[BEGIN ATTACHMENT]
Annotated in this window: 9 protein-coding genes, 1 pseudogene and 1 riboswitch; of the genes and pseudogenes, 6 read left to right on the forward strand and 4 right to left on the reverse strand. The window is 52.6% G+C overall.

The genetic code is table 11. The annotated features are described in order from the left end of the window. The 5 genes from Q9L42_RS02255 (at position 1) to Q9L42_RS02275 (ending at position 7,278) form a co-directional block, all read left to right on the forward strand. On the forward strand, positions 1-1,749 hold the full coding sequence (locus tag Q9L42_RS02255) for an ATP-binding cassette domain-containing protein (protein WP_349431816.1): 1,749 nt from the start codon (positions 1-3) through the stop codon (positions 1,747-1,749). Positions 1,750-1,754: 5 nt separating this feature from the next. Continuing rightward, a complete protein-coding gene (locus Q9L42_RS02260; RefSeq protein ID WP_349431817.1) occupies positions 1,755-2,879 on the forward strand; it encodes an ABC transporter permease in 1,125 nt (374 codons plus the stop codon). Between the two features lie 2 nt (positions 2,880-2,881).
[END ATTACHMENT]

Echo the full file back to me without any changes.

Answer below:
Annotated in this window: 9 protein-coding genes, 1 pseudogene and 1 riboswitch; of the genes and pseudogenes, 6 read left to right on the forward strand and 4 right to left on the reverse strand. The window is 52.6% G+C overall.

The genetic code is table 11. The annotated features are described in order from the left end of the window. The 5 genes from Q9L42_RS02255 (at position 1) to Q9L42_RS02275 (ending at position 7,278) form a co-directional block, all read left to right on the forward strand. On the forward strand, positions 1-1,749 hold the full coding sequence (locus tag Q9L42_RS02255) for an ATP-binding cassette domain-containing protein (protein WP_349431816.1): 1,749 nt from the start codon (positions 1-3) through the stop codon (positions 1,747-1,749). Positions 1,750-1,754: 5 nt separating this feature from the next. Continuing rightward, a complete protein-coding gene (locus Q9L42_RS02260; RefSeq protein ID WP_349431817.1) occupies positions 1,755-2,879 on the forward strand; it encodes an ABC transporter permease in 1,125 nt (374 codons plus the stop codon). Between the two features lie 2 nt (positions 2,880-2,881).